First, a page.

Long-Term Outcome in Asymptomatic Patients with Severe Aortic Regurgitation, Normal Left Ventricular Ejection Fraction, and Severe Left Ventricular Dilatation


  • Dr. R. Enache was supported by a Research Fellowship granted by the Association for Research in Cardiology, A. R. C., Pordenone, Italy.

Address for correspondence and reprint requests: Francesco Antonini-Canterin, M.D., Cardiologia, ARC, Azienda Ospedaliera S. Maria degli Angeli, Via Montereale, 24, 33170 Pordenone, Italy. Fax: +39-0434 399197; E-mail: cardiologia@aopn.fvg.it.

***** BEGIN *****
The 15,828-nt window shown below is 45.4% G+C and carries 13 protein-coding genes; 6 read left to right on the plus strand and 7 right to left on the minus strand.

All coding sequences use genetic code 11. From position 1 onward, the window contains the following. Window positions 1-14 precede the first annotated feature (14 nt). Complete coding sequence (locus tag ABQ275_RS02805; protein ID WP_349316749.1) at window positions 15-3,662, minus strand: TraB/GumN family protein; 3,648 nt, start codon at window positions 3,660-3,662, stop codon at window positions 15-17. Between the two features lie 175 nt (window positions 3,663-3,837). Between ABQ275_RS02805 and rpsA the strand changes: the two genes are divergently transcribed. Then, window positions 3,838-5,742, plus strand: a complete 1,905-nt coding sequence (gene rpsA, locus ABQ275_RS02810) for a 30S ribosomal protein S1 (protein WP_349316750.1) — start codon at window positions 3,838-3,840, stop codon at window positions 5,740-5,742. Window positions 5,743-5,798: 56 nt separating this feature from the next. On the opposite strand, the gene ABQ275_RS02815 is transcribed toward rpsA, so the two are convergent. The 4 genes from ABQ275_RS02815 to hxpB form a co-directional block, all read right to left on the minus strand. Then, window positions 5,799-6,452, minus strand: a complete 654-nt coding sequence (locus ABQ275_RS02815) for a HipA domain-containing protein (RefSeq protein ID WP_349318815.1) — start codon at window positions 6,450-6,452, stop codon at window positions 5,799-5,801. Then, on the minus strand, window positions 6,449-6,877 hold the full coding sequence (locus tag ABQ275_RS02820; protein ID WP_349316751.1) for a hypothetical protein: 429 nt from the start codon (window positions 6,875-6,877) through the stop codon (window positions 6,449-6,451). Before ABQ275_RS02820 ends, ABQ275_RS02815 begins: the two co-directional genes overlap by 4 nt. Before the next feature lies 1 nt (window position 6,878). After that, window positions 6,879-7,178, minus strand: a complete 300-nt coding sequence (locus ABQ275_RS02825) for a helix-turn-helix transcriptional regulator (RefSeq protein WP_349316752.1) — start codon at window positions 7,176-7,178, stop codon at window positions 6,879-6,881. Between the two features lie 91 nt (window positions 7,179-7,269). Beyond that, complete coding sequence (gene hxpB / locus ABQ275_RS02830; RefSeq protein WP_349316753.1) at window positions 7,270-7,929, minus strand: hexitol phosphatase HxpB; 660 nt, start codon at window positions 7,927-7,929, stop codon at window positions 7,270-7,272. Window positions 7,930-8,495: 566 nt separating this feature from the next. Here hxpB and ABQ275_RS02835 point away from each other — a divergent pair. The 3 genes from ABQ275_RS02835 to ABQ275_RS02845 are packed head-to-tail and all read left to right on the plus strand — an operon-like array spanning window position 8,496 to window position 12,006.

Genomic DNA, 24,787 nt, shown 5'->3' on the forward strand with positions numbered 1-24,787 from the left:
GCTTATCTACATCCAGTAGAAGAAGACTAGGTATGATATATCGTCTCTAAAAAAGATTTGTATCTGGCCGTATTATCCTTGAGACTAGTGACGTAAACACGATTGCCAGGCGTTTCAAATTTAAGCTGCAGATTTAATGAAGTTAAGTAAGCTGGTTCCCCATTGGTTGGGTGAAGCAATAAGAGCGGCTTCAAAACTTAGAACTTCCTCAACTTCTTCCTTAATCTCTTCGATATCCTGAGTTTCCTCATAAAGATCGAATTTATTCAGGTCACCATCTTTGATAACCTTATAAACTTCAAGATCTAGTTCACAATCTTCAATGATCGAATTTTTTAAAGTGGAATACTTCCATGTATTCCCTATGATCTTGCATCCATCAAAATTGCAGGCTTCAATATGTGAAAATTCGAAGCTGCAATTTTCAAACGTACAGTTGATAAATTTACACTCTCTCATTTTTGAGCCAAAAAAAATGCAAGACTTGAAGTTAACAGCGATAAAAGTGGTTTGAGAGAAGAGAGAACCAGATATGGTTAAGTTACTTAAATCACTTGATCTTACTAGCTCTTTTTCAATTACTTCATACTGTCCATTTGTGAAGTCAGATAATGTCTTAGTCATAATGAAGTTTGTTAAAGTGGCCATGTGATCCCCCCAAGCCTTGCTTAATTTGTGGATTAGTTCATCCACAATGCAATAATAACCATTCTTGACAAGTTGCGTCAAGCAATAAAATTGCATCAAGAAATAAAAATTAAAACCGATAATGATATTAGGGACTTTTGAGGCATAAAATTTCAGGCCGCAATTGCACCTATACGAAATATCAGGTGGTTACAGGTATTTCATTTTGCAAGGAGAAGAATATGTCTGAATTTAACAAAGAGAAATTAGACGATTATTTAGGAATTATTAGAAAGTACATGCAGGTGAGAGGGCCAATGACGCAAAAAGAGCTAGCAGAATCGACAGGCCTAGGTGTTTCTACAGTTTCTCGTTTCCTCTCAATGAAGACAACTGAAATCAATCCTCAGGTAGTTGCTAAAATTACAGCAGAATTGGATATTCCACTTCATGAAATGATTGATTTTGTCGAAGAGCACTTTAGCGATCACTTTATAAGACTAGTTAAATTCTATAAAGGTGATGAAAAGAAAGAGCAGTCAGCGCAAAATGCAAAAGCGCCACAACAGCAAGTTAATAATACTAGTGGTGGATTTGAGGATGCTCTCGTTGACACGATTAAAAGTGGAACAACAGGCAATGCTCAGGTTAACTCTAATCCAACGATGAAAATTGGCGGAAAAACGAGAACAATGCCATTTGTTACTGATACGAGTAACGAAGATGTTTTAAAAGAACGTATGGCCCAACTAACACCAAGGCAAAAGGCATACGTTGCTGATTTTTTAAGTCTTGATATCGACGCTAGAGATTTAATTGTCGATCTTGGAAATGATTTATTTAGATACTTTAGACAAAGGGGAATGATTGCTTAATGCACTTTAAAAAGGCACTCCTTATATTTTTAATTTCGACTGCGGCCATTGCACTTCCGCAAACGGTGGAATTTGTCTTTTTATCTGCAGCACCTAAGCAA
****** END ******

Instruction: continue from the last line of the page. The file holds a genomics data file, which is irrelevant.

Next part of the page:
Background: Although the guidelines consider severe left ventricular (LV) dilatation a class IIaC indication for surgery in asymptomatic patients with severe aortic regurgitation (AR) and normal LV function, the optimal management remains controversial. We aimed to assess the LV enlargement, hypertrophy and function, and the outcomes in these patients by the presence of severe LV dilatation at baseline. Methods: From our 20-year database, we identified all asymptomatic patients with severe AR and LV ejection fraction (EF) >50% and ≥2 echocardiograms ≥1 year apart. LV end-diastolic diameter >70 mm or LV end-systolic diameter >50 mm or LV end-systolic diameter index >25 mm/m2 defined severe LV dilatation. A composite end point included onset of symptoms or LV dysfunction. Results: Eighty-four patients (52 ± 18 years, 61 men) were enrolled and followed-up for 7.1 ± 5.1 years. Two groups were defined: 22 patients with and 62 patients without severe LV dilatation at baseline. The progression of LV dilatation and hypertrophy, and the LVEF at last exam were similar in both groups. Twelve of 22 and 34 of 62 patients (P = 0.59) reached the end point. Vasodilators did not modify the progression of LV enlargement/hypertrophy. Ten of 22 and 25 of 62 patients (P = 0.45) underwent surgery and had similar postoperative LV diameters, mass, EF. Conclusions: The progression of LV enlargement/hypertrophy and outcomes in asymptomatic patients with severe AR, normal LV function, and severe LV dilatation or the postoperative LV parameters were not influenced by the severe LV dilatation, suggesting that a close follow-up could delay surgery in this population. (Echocardiography 2010;27:915-922)